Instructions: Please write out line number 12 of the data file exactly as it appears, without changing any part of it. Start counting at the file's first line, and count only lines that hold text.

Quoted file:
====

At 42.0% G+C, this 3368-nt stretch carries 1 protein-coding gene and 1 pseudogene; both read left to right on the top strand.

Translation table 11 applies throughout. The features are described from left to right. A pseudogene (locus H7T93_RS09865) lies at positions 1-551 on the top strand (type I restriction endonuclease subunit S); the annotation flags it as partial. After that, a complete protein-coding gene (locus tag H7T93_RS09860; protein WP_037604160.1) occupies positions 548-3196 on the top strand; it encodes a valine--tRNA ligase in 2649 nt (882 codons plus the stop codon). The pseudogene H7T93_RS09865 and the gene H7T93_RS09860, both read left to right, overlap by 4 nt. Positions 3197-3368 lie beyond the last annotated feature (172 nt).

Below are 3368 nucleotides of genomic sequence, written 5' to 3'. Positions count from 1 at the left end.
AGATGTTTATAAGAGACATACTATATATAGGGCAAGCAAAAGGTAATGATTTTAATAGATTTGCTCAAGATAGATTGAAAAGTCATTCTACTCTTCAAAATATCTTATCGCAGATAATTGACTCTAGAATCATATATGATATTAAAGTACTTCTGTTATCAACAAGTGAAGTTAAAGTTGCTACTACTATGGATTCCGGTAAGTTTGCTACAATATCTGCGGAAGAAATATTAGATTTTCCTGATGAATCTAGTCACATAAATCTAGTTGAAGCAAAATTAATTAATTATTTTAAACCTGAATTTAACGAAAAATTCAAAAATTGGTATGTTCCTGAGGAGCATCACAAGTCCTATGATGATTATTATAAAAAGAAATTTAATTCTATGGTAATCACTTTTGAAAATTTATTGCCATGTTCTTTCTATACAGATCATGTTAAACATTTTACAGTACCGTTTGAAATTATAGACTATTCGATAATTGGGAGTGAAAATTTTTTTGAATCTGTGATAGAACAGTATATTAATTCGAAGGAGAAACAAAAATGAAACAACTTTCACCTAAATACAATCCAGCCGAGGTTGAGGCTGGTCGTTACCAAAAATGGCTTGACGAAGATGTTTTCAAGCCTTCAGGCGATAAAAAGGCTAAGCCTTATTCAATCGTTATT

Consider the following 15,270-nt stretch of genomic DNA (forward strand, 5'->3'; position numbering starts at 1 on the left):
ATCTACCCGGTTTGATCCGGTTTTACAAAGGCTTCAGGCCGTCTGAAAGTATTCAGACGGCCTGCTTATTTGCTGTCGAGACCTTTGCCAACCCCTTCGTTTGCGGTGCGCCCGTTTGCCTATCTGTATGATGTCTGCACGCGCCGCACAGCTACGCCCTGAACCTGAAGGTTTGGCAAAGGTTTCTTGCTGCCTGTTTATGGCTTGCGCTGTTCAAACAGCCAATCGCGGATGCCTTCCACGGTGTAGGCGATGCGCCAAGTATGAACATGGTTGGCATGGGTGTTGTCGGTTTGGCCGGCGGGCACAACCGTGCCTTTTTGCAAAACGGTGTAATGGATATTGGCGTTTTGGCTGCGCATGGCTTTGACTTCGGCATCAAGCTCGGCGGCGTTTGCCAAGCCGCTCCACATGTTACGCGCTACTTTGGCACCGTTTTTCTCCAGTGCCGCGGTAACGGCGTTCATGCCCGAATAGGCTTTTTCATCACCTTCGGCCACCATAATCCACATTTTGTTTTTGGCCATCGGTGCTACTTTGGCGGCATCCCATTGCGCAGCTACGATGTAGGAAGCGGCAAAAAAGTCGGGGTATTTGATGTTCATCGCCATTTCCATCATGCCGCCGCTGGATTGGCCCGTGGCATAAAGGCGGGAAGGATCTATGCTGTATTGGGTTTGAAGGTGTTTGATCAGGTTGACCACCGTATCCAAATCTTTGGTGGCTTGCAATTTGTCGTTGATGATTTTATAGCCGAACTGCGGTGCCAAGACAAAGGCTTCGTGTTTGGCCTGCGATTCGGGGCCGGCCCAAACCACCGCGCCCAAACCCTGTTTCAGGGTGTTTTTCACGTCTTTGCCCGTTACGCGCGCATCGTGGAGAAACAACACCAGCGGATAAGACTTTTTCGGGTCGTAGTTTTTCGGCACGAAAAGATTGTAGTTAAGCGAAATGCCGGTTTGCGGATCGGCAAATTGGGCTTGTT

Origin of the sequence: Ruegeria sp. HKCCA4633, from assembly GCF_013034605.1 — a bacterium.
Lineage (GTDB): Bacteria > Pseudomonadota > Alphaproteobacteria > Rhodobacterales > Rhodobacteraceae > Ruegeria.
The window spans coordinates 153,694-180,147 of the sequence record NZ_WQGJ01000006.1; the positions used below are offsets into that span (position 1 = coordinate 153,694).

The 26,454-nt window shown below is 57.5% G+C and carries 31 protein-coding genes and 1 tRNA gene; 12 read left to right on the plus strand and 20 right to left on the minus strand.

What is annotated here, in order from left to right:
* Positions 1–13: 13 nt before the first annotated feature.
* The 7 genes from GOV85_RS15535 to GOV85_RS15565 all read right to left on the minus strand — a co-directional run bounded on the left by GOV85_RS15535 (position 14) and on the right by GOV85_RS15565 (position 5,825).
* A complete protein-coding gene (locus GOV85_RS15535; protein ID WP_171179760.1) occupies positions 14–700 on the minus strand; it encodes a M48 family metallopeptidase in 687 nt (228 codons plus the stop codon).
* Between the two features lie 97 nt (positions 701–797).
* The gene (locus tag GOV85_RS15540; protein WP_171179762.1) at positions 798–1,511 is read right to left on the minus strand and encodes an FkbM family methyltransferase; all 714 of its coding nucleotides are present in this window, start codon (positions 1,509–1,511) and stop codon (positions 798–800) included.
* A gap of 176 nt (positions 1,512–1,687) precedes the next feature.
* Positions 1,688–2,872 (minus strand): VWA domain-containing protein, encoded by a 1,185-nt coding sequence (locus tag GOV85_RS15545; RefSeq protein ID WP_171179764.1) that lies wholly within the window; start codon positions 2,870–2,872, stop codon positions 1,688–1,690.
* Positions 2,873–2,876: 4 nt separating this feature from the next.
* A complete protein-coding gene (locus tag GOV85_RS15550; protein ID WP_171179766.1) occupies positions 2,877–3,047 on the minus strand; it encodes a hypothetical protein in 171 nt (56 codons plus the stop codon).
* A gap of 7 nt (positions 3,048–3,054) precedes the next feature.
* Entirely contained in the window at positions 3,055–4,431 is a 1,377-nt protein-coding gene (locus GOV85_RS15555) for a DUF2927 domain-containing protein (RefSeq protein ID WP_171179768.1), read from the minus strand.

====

* Positions 1–13: 13 nt before the first annotated feature.